From: Simonetta (email suppressed)
Date: Thu Feb 12 2009 - 16:46:30 PST
I am writing to the list because I have a question and I would like to ask
if anyone can help me understand something about Dada films. My question
refers to the film Emak Bakia (Man Ray, 1926) in particular. I was
discussing with some classmates (I am a grad students in Films Studies)
today in one of my seminars about the power of the look/eye in Ray's film.
The film literally "tries the patience of the viewer" at first sight. We
questioned (but we could not find an ultimate answer) where we as viewers
stand in relation to a movie like Emak Bakia. Are we active or passive
viewers? I have studied that Dadaists do not want the viewers to think about
what the viewers watch because they want the viewer to focus on the constant
change of the shots rather than on the content of the shots. If that is true
at a first viewing and the viewer is, then, a passive one, I think that
after various viewings of the film, the supposed passive viewer feels the
urge to become active. I found myself trying to remember what I was watching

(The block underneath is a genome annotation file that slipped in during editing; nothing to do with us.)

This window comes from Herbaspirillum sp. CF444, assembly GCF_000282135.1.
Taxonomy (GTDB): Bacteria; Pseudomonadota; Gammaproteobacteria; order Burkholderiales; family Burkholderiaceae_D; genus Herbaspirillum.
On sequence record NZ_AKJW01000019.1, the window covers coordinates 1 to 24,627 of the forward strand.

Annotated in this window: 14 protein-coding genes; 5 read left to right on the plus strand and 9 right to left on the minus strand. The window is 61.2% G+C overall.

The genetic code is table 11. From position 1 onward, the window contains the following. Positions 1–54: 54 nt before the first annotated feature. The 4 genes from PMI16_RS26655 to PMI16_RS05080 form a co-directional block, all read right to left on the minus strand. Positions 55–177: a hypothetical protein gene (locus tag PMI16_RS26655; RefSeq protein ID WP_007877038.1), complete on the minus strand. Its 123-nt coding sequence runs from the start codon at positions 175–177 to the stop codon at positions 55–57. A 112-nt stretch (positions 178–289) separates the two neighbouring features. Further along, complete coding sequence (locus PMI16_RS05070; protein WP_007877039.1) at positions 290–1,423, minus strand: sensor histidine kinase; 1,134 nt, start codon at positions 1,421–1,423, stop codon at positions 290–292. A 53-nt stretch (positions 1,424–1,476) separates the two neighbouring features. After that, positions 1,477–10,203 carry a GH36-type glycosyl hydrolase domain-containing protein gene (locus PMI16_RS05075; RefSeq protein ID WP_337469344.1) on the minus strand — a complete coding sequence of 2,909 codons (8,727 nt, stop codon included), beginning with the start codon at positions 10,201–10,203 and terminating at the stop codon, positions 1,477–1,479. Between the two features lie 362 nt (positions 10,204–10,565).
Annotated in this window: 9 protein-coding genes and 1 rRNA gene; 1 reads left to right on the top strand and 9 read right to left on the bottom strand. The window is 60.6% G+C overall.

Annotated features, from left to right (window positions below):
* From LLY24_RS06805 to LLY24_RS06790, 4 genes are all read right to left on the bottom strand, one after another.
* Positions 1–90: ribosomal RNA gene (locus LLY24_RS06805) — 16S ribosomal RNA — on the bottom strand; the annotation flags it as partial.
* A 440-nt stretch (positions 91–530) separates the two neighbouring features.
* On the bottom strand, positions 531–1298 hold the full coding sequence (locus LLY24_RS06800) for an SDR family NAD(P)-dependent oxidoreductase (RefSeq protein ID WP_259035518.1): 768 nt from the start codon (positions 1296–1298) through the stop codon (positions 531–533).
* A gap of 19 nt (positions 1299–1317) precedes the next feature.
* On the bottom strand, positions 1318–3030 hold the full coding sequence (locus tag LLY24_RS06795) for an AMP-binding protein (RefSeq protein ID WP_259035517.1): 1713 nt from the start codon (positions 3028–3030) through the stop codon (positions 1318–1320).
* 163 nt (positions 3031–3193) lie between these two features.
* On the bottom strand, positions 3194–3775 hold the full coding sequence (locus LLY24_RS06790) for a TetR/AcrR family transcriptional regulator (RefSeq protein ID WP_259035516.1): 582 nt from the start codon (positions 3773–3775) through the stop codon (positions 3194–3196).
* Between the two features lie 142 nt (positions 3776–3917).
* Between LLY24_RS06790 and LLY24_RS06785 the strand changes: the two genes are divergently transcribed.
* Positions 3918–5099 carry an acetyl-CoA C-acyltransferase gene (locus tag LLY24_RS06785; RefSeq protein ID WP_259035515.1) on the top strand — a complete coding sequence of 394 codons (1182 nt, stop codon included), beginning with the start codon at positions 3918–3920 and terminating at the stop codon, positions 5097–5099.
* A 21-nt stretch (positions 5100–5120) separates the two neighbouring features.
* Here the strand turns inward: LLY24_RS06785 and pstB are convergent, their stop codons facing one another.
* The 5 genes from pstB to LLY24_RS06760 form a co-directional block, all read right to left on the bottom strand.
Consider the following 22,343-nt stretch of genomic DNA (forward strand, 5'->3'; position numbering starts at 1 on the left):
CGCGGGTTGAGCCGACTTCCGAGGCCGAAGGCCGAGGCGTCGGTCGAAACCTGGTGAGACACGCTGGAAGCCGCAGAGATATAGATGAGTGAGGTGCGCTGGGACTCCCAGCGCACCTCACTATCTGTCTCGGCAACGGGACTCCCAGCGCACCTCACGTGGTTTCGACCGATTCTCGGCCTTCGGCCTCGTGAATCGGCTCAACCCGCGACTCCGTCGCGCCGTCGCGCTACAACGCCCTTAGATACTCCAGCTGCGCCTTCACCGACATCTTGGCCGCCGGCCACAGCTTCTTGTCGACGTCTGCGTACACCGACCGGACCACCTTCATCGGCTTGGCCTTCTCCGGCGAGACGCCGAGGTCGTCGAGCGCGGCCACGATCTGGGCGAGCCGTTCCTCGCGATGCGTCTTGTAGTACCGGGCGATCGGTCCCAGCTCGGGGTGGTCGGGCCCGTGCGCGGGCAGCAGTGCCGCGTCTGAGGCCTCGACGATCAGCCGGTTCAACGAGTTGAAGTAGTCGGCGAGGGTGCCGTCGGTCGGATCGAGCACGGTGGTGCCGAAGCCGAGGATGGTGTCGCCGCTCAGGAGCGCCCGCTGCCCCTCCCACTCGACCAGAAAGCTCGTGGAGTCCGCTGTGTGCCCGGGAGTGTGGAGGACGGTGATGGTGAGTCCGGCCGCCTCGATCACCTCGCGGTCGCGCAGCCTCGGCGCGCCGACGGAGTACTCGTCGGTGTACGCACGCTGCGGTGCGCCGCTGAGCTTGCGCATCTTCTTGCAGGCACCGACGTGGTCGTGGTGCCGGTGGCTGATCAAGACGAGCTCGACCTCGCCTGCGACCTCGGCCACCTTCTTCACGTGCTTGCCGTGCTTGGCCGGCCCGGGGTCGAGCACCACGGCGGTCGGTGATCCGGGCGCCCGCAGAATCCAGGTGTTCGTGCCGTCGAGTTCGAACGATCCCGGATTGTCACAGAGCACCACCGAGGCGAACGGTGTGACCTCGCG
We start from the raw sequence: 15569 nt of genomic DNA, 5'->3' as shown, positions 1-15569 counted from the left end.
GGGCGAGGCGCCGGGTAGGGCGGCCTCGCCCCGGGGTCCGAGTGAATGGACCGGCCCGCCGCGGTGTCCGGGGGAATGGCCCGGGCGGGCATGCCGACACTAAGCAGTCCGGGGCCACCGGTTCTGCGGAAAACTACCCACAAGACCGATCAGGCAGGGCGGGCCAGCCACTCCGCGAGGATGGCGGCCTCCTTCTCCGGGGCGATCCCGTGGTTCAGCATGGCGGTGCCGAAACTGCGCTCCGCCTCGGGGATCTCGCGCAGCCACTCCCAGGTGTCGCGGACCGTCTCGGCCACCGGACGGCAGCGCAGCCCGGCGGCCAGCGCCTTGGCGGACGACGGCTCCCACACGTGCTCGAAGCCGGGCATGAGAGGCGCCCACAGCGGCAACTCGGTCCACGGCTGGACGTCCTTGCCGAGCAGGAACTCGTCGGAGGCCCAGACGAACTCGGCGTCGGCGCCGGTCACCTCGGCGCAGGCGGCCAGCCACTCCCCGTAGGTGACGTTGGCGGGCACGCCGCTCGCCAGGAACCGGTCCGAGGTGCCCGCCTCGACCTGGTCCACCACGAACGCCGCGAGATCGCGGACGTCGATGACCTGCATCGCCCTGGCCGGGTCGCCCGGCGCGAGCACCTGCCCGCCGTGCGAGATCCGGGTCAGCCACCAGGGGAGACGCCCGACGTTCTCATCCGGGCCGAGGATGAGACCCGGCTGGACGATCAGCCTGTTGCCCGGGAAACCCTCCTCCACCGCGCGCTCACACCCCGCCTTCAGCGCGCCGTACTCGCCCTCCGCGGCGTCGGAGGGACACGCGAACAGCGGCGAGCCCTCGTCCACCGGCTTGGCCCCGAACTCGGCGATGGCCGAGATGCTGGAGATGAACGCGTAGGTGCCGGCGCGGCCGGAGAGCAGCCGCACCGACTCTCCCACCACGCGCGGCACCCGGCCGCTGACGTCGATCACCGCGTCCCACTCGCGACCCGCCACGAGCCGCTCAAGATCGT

and I found it very hard, so I watched and re-watched the film many times.
However, I think that the issue gets even more complicated right at the
opening sequence of the film, where we have a medium shot of the director as
he looks into the camera, while his eye looks at us being completely
reversed in the lens. Is he "looking at" us, as we are looking at him? In
other words, are we both active and passive viewers at the same time? I am
interested in this (and this was my point during the discussion) because I
have read that Dadaists are concerned about "the fixed object," however in
Emak Bakia nothing is fixed. All the objects rotate somehow or move (the
director's eye as well is upside down and suggests a sort of
already-happened rotating movement.) The only element to be fixed at all
times is us, viewers, as we watch the constant change of these rotating
images. So, if the filmmaker is looking at us while the eye is upside down,
thus, in an unconventional way, does it mean that what matters the most is
the viewer in his/her passive or active role?
I hope this makes some sense. I'll be very grateful for any thoughts you may
have on this matter. I have never taken a class on avant-garde fims so far
(this seminar is about modernity), but I watch a lot of avant-garde films,
so I may have misunderstood to some extent Man Ray's project.
Thank you so much in advance for your help.
All the best,
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